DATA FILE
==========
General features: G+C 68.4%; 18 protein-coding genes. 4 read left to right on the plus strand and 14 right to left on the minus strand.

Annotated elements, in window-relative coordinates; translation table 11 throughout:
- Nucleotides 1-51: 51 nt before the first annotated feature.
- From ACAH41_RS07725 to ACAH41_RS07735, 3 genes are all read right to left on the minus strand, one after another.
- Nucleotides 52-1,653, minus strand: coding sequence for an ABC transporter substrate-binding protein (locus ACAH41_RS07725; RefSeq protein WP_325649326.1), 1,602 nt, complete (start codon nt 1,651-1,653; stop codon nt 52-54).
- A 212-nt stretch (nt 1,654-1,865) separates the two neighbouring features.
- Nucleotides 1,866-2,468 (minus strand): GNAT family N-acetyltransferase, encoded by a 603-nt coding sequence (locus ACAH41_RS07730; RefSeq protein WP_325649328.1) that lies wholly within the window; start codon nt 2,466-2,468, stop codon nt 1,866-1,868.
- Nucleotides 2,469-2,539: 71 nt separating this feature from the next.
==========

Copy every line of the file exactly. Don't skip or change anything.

General features: G+C 68.4%; 18 protein-coding genes. 4 read left to right on the plus strand and 14 right to left on the minus strand.

Annotated elements, in window-relative coordinates; translation table 11 throughout:
- Nucleotides 1-51: 51 nt before the first annotated feature.
- From ACAH41_RS07725 to ACAH41_RS07735, 3 genes are all read right to left on the minus strand, one after another.
- Nucleotides 52-1,653, minus strand: coding sequence for an ABC transporter substrate-binding protein (locus ACAH41_RS07725; RefSeq protein WP_325649326.1), 1,602 nt, complete (start codon nt 1,651-1,653; stop codon nt 52-54).
- A 212-nt stretch (nt 1,654-1,865) separates the two neighbouring features.
- Nucleotides 1,866-2,468 (minus strand): GNAT family N-acetyltransferase, encoded by a 603-nt coding sequence (locus ACAH41_RS07730; RefSeq protein WP_325649328.1) that lies wholly within the window; start codon nt 2,466-2,468, stop codon nt 1,866-1,868.
- Nucleotides 2,469-2,539: 71 nt separating this feature from the next.